"This is not to say that the president does not hold a high regard for the rule of law, or that Bush and the others should not be held accountable for their misdeeds - which in some cases, appear to rise to the level of crimes against humanity. To the contrary - and this brings me to my second point - the rule of law can only truly be applied in an environment that is as independent from political motive as possible. If Obama were to come out openly advocating the seeking of legal retribution for the crimes of Bush, Cheney, Rumsfeld and the others, it could not but be regarded (accurately, in my view) as a political maneuver. Such an event would degrade the president's legitimacy by rendering his tactics no better than those of the people he would seek to prosecute. While the president certainly can (and should) not hinder the prosecution of his predecessor and his administration should another state (who can use the ICC) or entity (such as an organized group wishing to file a class-action suit against the previous administration for harm to the group as a whole - e.g. taxpayers organization, veterans groups, etc.), it is not the job of the president himself to seek such "justice." Directly punishing their predecessors is something done by tyrants in authoritarian regimes, not by legitimate, democratic leaders in an open society. This is why it was the widely revered cleric Desmond Tutu, rather than the newly elected President Nelson Mandela, who led South Africa's own Truth and Reconciliation Commission at the conclusion of Apartheid in that country."
This is why an attorney general is not, despite the past 8.1 years experience, supposed to be a president's servant. This is why an attorney general can appoint a truly independent prosecutor. Of course foreign countries and international bodies should enforce our laws for us if we refuse, but why in the world should that be our official policy. This sort of thinking illustrates the dangerous repercussions of burying so far into our skulls the notion that the president is an emperor that we can't see it or question it, that we can't contemplate the independent existence of an attorney general or any cabinet secretary, that we can't envision Congress as the source of legislation and refer to its bills as "Obama's stimulus" for example. When you've reached the point of declaring it wrong to enforce the nation's laws but right for an outside body to do so, it's time to start questioning what hidden assumptions have twisted your thinking out of all rationality.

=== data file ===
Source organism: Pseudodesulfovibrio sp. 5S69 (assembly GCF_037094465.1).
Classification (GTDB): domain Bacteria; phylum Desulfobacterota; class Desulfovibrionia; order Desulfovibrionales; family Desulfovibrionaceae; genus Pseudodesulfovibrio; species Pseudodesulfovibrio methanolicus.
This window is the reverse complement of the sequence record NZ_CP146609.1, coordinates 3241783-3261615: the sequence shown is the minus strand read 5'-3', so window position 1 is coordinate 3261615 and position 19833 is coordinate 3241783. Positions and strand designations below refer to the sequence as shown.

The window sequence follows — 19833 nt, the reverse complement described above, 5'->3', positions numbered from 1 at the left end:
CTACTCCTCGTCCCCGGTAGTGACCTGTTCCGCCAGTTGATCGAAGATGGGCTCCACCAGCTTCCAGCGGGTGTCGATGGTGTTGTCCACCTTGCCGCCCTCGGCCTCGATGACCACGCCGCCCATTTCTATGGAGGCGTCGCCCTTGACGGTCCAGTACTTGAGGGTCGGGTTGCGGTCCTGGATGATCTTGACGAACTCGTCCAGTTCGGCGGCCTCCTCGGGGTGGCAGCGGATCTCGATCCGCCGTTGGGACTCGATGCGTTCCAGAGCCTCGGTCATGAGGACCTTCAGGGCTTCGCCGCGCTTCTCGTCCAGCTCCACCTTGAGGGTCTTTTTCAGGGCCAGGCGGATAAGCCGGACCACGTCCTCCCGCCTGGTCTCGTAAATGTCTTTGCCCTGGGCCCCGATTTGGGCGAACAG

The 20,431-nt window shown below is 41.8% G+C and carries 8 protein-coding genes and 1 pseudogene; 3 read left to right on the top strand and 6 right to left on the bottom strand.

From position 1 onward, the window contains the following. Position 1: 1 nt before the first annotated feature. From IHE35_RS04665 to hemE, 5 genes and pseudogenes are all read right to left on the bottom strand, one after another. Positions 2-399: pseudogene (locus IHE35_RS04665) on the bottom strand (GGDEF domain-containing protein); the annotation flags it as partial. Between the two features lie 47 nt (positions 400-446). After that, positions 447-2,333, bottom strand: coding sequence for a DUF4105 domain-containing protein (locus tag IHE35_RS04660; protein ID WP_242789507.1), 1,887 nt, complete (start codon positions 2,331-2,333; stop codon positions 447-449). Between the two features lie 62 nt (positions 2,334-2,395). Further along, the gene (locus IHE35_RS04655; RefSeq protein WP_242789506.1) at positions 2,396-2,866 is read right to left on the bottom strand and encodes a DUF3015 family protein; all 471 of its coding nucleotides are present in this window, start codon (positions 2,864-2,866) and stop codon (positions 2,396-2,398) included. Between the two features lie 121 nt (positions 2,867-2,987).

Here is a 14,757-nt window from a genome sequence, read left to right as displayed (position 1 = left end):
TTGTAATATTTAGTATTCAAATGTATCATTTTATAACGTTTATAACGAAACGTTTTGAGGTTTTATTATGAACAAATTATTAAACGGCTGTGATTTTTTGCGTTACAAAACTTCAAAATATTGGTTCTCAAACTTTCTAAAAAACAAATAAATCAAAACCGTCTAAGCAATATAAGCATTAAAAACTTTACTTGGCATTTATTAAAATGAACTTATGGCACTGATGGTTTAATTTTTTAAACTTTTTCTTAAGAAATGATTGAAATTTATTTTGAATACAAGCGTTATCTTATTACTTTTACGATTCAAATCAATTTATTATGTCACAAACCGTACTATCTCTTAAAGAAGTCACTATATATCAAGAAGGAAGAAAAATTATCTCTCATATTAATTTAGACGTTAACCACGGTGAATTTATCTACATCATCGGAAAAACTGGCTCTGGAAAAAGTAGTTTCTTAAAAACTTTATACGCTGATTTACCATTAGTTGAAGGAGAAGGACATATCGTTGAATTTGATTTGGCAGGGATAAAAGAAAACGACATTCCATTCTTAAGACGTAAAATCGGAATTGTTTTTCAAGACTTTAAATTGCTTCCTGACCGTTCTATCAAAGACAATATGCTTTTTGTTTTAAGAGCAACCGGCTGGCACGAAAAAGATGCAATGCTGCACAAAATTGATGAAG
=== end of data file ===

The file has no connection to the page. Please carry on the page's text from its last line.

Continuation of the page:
"As Americans and democratic citizens, we have an obligation to acknowledge the truth about our recent shared past and its present consequences. But this can only legitimately be done by those whose job it is to hold leaders accountable in a democratic society - the people. And it can only justly be motivated by a genuine desire to adhere to the rule of law, not by a desire to seek political retaliation. Otherwise, our collective hope for evolution beyond the stains of our recent past is nothing more than a facade for our complicity in politics as usual."
Now that's exactly right and exactly what a lot of us are working on night and day over here: http://prosecutebushcheney.org
David Swanson is the author of the upcoming book "Daybreak: Undoing the Imperial Presidency and Forming a More Perfect Union" by Seven Stories Press and of the introduction to "The 35 Articles of Impeachment and the Case for Prosecuting George W. Bush" published by Feral House and available at Amazon.com. Swanson holds a master's degree in philosophy from the University of Virginia. He has worked as a newspaper reporter and as a communications director, with jobs including press secretary for Dennis Kucinich's 2004 presidential campaign, media coordinator for the International Labor Communications Association, and three years as communications coordinator for ACORN, the Association of Community Organizations for Reform Now. Swanson is Co-Founder of AfterDowningStreet.org, creator of ConvictBushCheney.org and Washington Director of Democrats.com, a board member of Progressive Democrats of America, the Backbone Campaign, and Voters for Peace, a convenor of the legislative working group of United for Peace and Justice, and chair of the accountability and prosecution working group of United for Peace and Justice.